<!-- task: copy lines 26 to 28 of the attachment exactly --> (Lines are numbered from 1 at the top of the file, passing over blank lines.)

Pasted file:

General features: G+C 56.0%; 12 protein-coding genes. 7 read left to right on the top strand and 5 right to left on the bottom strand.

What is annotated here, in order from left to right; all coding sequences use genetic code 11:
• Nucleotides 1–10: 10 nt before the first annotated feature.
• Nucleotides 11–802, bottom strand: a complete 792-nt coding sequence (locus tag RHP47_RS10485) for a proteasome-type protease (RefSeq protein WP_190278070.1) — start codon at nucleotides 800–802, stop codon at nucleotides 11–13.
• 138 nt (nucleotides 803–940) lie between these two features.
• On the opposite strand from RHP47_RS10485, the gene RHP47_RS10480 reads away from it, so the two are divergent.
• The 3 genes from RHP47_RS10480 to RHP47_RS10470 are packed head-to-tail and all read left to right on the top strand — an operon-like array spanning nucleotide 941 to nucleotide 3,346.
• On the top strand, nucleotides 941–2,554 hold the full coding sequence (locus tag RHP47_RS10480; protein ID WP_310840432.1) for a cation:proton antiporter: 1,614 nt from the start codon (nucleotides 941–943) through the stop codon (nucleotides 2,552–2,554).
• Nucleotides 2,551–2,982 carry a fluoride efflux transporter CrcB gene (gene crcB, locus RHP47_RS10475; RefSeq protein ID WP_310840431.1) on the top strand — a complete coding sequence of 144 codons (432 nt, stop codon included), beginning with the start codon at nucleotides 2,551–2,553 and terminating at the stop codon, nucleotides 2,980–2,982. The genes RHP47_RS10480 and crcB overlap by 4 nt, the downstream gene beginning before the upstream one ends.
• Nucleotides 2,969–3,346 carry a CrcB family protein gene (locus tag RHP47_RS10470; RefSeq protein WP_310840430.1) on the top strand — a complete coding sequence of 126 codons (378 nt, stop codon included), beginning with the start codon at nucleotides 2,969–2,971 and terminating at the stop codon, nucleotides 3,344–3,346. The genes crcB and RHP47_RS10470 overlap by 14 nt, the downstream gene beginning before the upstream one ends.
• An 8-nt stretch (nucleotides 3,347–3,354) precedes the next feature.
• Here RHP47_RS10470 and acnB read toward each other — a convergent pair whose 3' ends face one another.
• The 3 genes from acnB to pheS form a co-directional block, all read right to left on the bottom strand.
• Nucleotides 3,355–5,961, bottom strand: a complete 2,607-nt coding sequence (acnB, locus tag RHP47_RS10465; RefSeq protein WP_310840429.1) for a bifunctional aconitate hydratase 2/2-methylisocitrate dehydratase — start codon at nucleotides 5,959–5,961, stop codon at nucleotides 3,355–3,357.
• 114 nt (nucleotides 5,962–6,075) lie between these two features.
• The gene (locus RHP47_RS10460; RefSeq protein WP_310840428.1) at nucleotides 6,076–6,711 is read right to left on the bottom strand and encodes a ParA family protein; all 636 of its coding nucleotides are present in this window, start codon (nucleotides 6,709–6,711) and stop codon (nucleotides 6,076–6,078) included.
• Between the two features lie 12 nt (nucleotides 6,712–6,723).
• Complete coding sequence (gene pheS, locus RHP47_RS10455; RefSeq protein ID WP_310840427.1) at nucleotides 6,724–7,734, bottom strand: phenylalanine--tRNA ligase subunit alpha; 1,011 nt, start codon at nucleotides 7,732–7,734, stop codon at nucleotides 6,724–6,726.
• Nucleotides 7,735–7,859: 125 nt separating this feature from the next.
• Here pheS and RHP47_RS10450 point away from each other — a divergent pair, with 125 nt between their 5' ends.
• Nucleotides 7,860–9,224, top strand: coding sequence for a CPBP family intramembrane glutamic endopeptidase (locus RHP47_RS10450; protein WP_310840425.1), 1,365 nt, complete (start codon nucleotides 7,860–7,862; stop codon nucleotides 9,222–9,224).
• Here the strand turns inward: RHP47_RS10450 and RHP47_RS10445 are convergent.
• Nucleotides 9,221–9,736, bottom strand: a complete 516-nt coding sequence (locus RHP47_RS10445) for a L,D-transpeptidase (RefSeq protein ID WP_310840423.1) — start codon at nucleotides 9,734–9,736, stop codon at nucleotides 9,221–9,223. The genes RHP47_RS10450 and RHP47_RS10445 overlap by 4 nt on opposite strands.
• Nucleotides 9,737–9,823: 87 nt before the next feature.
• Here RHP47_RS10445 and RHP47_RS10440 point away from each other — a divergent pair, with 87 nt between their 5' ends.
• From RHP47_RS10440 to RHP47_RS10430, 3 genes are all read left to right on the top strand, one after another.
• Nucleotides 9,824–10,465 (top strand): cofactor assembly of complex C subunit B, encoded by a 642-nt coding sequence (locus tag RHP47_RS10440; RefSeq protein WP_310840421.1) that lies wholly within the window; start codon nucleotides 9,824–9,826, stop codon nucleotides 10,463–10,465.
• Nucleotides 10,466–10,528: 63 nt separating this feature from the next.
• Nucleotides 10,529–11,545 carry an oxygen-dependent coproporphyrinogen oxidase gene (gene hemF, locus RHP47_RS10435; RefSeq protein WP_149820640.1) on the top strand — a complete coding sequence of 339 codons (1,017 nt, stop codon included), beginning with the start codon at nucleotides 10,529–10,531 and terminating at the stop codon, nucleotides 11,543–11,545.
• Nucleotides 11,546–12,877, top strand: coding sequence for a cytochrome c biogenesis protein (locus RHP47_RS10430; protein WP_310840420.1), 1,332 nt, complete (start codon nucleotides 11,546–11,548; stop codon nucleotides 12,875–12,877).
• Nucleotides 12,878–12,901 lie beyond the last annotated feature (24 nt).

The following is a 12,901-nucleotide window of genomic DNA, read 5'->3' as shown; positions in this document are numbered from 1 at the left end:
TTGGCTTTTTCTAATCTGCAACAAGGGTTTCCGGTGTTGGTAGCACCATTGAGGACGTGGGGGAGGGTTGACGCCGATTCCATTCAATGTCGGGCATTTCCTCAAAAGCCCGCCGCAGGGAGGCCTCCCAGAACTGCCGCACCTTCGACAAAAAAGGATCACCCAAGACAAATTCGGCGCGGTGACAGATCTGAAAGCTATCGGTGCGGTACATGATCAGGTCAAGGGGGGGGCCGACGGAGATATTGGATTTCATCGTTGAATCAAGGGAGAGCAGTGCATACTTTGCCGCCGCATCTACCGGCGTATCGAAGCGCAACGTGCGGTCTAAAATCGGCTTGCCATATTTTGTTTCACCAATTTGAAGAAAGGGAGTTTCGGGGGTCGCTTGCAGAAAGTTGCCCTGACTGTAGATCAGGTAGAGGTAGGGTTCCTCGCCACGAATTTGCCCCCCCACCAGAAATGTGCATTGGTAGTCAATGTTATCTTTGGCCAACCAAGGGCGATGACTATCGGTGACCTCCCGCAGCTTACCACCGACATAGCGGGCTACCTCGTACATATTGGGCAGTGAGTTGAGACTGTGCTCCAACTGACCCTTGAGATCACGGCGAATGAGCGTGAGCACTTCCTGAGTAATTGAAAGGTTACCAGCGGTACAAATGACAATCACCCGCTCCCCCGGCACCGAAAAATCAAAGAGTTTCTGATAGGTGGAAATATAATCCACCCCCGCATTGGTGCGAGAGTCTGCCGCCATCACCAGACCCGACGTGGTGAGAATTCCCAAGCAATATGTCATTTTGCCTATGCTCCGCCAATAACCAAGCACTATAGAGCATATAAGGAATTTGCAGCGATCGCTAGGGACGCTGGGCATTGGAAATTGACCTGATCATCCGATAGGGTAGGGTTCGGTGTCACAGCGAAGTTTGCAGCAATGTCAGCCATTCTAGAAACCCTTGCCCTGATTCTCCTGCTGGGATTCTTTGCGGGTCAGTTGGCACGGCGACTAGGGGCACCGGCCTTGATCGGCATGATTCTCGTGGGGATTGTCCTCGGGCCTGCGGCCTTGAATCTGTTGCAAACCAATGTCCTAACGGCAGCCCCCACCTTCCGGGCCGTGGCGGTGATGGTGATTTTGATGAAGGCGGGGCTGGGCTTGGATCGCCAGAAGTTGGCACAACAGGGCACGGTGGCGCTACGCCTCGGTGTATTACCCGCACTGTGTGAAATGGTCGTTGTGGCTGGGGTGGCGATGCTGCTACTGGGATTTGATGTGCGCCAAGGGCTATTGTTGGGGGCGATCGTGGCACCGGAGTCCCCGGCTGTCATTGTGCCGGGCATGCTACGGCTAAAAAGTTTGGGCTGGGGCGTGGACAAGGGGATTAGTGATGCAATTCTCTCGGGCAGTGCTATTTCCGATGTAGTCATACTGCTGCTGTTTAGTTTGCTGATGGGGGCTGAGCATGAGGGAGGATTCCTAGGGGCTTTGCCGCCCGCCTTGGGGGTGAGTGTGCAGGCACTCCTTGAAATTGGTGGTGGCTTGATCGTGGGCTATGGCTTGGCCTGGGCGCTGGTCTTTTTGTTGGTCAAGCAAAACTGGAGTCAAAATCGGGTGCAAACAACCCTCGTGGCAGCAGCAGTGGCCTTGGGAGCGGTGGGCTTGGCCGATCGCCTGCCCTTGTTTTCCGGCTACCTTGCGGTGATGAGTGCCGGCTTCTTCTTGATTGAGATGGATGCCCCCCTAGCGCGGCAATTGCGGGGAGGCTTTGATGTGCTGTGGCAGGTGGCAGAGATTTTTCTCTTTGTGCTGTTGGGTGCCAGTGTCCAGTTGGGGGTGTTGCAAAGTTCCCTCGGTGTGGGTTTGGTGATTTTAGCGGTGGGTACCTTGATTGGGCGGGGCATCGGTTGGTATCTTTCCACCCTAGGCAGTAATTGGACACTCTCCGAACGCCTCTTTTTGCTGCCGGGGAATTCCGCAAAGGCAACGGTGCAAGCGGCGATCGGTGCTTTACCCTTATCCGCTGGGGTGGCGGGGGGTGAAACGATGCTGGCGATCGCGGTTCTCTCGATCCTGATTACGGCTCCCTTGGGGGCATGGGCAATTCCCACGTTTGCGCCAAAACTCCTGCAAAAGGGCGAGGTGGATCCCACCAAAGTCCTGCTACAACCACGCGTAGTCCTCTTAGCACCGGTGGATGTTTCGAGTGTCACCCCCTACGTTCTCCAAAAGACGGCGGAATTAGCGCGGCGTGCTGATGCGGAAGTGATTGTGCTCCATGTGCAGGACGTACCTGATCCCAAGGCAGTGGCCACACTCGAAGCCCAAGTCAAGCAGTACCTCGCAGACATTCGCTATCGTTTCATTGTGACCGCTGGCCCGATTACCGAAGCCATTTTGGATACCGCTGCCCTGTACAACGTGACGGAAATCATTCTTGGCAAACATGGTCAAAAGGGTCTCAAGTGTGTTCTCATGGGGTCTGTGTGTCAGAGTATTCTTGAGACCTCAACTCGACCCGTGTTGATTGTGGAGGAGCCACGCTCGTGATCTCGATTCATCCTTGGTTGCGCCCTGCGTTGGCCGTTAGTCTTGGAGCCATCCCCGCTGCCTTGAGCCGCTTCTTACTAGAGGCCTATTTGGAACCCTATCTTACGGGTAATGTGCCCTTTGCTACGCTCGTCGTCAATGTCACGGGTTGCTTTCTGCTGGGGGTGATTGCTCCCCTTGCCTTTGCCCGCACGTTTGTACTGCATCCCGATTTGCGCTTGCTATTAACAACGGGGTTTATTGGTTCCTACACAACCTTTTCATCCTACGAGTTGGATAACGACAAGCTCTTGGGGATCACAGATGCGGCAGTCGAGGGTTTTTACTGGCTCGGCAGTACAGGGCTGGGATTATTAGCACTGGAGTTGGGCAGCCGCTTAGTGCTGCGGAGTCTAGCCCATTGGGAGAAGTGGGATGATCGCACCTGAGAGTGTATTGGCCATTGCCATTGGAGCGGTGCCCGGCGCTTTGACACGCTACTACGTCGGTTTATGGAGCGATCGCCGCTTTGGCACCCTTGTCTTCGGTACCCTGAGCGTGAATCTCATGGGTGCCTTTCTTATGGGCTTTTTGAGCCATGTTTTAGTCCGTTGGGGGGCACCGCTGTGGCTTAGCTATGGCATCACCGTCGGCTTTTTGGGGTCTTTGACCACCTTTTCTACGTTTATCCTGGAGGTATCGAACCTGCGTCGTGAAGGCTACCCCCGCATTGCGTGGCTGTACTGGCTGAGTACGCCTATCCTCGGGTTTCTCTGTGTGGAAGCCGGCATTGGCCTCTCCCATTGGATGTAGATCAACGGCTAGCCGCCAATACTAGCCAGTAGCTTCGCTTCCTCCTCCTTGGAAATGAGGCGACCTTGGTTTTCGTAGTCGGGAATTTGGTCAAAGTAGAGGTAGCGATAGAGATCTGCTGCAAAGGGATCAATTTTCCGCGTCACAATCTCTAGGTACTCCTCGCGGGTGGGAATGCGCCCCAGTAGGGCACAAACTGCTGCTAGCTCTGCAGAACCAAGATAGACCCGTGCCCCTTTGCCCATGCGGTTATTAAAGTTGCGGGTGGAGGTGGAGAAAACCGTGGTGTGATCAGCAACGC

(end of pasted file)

• From RHP47_RS10440 to RHP47_RS10430, 3 genes are all read left to right on the top strand, one after another.
• Nucleotides 9,824–10,465 (top strand): cofactor assembly of complex C subunit B, encoded by a 642-nt coding sequence (locus tag RHP47_RS10440; RefSeq protein WP_310840421.1) that lies wholly within the window; start codon nucleotides 9,824–9,826, stop codon nucleotides 10,463–10,465.
• Nucleotides 10,466–10,528: 63 nt separating this feature from the next.